‘Hello Dolley’ then ‘Up, Up and Away’

‘Hello Dolley’ then ‘Up, Up and Away’

This is where it all started:

It looks pretty inocuous doesn't it? The start of a path in a little place called Dolley Green. This is part of Offa's Dyke Path where it passes through Dolley Green on its way to Knighton. From here to Knighton is 5 miles which is what I'll be walking having been dropped off by Amanda.

I watched our car disappear into the distance and started up the path. The only sounds were those of the birds and along each side of the path were Red Campion (red), Bluebells (blue) and Greater Stitchwort (white) – lovely!

I new that I'd be going over some significant hills so the fact that the path angled gently upwards wasn't a surprise and the highest point was some way away so I wasn't expecting anything steep. The path was lined with trees so that I couldn't see any of the surrounding landscape until I came out into the open.

That small group of buildings to the right is where I started; not a big place. I still couldn't see anything ahead because of the rising ground until I came to the brow of the hill.

Now that isn't a bad view and look at all those buttercups. Then the path became a little steeper. I expected to see a lot of sheep and I wasn't disappointed. This one was curious enough to come and get a good look at me.

It didn't come very near and eventually decided that I was decidedly boring and moved away so I moved on too. A little further on I stopped to look back.

Dolley Green is still visible but you can see that I've gained more height. My little black friend is also still visible on the path. I carried on along the path and then it started to get steeper and steeper and I went up, up and up. Remember me saying that I wasn't expecting anything steep? Well I was wrong.

 Having gained significantly more height I took two more photographs. The first looking back and the second looking ahead.

I was glad to see that the slope reduced a bit but I was still climbing. The path is well waymarked with signs such as this, english on the right, welsh on the left although some features such as gates or styles show just the acorn symbol.

The acorn denotes that this path is a 'National Path' and, as this is the only national path around here, it shows that you are on Offa's Dyke Path. The 'National Paths' are long distance paths including ones such as the Pennine Way.

The views from up here were tremendous, as you might expect, and included the inevitable sheep. There are changes of direction on this path but they are well signed.

I have just come through that gate having turned a right-angle and you can see the 'National Path' symbol not to mention the view beyond. I must now have reached maximum elevation, thank goodness, and still the views are endless but that, of course, is one of the reasons for coming.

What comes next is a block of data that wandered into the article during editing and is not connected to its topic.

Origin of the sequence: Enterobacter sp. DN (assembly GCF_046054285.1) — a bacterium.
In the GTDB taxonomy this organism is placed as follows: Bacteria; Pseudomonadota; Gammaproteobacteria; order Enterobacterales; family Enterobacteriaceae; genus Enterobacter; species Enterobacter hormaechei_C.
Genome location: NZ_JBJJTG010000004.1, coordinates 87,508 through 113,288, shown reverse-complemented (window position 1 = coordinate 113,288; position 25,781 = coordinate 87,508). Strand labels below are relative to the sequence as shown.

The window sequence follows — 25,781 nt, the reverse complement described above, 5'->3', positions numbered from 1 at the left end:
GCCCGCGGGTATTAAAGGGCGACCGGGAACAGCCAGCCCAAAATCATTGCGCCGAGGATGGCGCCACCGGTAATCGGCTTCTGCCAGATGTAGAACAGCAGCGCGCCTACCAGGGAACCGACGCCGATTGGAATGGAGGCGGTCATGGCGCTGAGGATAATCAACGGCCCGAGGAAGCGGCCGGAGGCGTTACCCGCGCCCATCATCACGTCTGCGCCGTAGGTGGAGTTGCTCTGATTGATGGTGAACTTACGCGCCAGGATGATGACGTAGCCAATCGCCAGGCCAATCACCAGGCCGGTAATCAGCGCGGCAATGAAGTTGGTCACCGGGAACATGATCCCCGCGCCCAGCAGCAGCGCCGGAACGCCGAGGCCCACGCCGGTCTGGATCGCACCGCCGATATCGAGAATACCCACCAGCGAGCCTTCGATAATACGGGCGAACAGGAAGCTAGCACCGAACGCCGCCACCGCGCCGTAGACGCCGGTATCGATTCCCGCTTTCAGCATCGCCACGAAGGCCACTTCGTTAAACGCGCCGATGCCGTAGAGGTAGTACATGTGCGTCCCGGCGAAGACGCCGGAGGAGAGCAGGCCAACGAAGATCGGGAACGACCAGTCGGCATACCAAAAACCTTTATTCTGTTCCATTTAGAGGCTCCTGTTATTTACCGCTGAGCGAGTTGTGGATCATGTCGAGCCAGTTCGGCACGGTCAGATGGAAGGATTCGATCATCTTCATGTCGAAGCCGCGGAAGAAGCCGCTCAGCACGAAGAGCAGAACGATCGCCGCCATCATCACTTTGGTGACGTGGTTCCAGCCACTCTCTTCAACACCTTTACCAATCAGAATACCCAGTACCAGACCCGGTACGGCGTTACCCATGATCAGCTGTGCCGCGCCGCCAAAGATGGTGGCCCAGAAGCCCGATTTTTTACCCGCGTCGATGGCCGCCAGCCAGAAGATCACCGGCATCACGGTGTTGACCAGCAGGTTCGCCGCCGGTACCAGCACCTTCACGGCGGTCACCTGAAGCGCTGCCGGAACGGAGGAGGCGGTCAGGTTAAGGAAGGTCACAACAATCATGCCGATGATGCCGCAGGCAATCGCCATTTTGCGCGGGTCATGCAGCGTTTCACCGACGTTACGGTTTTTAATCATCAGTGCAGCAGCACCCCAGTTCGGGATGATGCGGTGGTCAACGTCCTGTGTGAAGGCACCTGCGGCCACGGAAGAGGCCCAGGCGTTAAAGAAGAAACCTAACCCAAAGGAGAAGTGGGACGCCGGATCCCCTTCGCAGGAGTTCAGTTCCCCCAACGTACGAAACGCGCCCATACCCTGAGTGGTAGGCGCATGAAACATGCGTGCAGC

One thing you may have noticed and that is that there has been no sign of Offa's Dyke. That is about to change as I reach a part where the dyke is apparent. The dyke bank in the first picture should be visible with the ditch on the right and in the second picture the dyke is decorated with bluebells along its length.

I mentioned earlier about the acorn symbol and this is another example:

The acorn symbol is visible on the left-hand gatepost which tells you that you are on the right path. Just beyond is a lovely patch of Bluebells and the line of trees is actually growing on the dyke which is well formed along this length.

This next section shows the dyke very well as the bank is quite high and has a well formed ditch this side of it.

I am now approaching Knighton and I see that the rounded hump off to my left is in fact Garth Hill which is very near our house. The TV transmitter mast on the top is also just visible.

Soon after that I start down the wooded slope which will take back into Knighton. It's not very steep at first but I know, from looking at the closely packed contours on the map, that it's going to get steeper and it does.

I can now see the buildings in Knighton below me, through the trees, and the slope is steep enough that the ends of my toes are resting against the front of my boots which becomes uncomfortable after a while. However I am soon back down and it's a short walk home.

The GPS statistics for my walk are below but you may want to skip them.

Distance 5.45 miles
Total time 3 hours 10 minutes
Of that time I was actually moving for 2 hours 4 minutes
Average speed 2.62 MPH
Maximum altitude 1112 feet starting from an altitude of 314 feet
I was climbing for 1 hour 11 minutes and descending for 1 hour 37 minutes


One thought on “‘Hello Dolley’ then ‘Up, Up and Away’

  1. I love the fact that you can do such interesting walks – not to mention beautiful views- in the UK. It is so worth the climb once you get to the “views” I note that it took you longer to climb down – I know my old knees say I must go slow and always use a walking pole.


Leave a Reply

Your email address will not be published. Required fields are marked *

:banana: :devil: :hide: :oops: :yahoo: :clapping: :censored: more »